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22 Mental Health

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1. Introduction

2. What is the Mental Health Act for?

3. Who decides if I should be detained in hospital?

4. When can I be detained in hospital?

5. When can I be given compulsory treatment?

6. What treatment can I be given?

7. Who can discharge me from hospital?

8. What are my rights in hospital?

9. What if I am unhappy with my care and treatment?

10. Will I get help when I leave hospital?

11. What powers do the police have against people with mental health problems?

12. Mental health and The Human Rights Act

The Human Rights Act 1998 is an important, wide-ranging law that came into effect in 2000. It says all public authorities must act in accordance with the European Convention of Human Rights. Among the rights that could affect you are the 'right to liberty', the 'right to respect for private and family life' and the right to a fair trial. The Act applies to NHS trusts and also to independent hospitals where people are detained under the Mental Health Act.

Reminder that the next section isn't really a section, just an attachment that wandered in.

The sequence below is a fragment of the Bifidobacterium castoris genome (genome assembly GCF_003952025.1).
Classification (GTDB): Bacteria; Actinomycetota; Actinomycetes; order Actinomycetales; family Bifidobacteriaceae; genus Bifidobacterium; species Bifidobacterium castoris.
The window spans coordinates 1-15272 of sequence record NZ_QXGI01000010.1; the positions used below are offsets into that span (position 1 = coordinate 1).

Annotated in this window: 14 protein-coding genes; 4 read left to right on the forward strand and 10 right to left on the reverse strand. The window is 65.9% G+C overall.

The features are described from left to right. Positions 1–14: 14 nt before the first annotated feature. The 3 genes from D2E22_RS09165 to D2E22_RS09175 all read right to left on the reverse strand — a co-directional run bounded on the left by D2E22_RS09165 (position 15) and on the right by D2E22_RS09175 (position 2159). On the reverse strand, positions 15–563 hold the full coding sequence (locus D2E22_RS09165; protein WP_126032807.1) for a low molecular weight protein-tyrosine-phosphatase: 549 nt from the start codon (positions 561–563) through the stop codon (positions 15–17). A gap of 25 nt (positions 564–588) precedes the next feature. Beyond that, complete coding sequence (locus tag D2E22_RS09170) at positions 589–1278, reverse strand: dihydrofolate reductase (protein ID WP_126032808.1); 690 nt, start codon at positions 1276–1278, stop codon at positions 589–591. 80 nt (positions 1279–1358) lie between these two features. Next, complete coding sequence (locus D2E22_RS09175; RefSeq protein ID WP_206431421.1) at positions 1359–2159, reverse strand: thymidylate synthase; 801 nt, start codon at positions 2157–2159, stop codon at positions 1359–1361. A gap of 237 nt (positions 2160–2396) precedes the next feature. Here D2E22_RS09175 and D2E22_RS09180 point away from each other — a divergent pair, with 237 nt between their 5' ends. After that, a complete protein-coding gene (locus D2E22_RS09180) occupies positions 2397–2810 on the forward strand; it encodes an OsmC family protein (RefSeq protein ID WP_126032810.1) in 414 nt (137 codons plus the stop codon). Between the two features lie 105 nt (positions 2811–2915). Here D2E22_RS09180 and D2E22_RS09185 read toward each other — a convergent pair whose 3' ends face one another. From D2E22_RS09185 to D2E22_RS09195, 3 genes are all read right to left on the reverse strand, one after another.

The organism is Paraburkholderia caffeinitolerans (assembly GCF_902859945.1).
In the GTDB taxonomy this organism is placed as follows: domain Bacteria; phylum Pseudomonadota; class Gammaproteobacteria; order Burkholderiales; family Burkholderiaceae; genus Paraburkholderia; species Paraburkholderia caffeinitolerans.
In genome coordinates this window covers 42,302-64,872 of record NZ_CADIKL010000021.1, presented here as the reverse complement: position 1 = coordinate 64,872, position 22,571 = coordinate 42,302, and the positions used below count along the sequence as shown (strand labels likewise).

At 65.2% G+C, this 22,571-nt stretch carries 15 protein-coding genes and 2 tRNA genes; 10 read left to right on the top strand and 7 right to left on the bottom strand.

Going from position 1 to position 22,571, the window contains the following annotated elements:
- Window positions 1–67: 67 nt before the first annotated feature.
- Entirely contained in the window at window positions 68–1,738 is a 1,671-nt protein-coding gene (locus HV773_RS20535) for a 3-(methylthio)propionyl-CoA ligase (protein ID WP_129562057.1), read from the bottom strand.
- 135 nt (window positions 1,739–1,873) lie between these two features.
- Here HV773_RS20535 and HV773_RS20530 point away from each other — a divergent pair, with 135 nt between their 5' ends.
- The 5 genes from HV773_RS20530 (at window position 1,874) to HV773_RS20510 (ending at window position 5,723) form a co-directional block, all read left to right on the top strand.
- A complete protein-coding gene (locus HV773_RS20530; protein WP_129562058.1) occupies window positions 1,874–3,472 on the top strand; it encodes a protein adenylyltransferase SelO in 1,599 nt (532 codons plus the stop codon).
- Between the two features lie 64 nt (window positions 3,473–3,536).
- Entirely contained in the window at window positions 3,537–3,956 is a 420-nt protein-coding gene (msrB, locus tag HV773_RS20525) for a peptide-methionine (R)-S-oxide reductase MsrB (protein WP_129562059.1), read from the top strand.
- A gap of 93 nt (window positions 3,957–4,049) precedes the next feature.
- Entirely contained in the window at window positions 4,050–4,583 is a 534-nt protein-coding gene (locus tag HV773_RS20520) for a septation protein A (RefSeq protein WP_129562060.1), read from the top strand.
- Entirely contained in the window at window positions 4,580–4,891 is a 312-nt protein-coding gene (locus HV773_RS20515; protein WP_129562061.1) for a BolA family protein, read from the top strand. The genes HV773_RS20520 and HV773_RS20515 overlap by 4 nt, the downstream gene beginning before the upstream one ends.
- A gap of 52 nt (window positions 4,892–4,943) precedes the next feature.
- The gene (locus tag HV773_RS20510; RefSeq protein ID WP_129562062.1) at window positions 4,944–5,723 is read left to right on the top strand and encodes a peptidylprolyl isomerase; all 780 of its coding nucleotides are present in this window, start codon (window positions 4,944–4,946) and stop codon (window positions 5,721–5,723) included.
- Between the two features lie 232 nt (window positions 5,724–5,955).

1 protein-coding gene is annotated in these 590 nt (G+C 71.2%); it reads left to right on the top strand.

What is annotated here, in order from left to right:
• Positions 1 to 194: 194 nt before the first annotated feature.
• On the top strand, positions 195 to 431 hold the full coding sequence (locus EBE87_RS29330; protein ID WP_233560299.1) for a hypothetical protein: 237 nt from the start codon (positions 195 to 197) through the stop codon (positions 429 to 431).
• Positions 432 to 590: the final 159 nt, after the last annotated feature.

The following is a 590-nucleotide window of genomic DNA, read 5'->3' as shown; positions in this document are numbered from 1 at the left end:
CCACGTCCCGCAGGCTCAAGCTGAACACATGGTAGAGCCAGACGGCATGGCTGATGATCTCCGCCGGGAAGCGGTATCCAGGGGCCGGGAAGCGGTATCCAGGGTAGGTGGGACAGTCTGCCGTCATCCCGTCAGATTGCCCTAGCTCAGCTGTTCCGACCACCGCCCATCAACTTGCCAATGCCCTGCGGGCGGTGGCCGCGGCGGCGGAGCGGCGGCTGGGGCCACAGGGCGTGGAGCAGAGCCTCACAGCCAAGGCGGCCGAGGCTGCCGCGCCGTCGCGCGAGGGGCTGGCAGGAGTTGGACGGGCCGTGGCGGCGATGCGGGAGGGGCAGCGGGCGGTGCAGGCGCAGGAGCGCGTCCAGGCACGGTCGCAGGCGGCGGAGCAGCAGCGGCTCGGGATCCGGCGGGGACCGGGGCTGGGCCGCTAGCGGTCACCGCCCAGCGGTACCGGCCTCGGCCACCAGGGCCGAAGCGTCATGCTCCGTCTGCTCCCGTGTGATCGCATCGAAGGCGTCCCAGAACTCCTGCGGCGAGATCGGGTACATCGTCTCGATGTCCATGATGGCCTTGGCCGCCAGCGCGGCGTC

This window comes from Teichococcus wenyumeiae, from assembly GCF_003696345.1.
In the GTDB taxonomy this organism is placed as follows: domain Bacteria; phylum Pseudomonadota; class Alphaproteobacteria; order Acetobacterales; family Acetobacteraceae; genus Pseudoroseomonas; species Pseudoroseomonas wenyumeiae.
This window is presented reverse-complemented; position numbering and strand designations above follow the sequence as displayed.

The Human Rights Act has brought about some important changes to the Mental Health Act. For example, it has led to a change in the rules for identifying the nearest relative so that gay and lesbian partners are treated in the same way as people who are married or in heterosexual relationships.

See also the Gurkha Free Legal Advice leaflet, '' for more information.


Future changes

The Government plans to amend the Mental Health Act 1983. The proposed changes are currently being considered by Parliament. Also, following a court case at the European Court of Human Rights, the Government plans to introduce new safeguards for people with a mental disorder who are admitted into hospital or care homes (without using the Mental Health Act 1983) when they lack the capacity to agree to this and their care and treatment is considered a deprivation of their liberty. See ´What about people who lack capacity to agree to be detained?´


13. Terms used in mental health law

14. Further help

15. About this leaflet

This leaflet is published by the Gurkha Free Legal Advice (LSC). It was written in association with Camilla Parker, and independent consultant specialising in mental health law and policy.

The leaflets are regularly updated but the law may have changed since they were printed so the information in them may be incorrect or out of date.

Leaflet Version: January 2007

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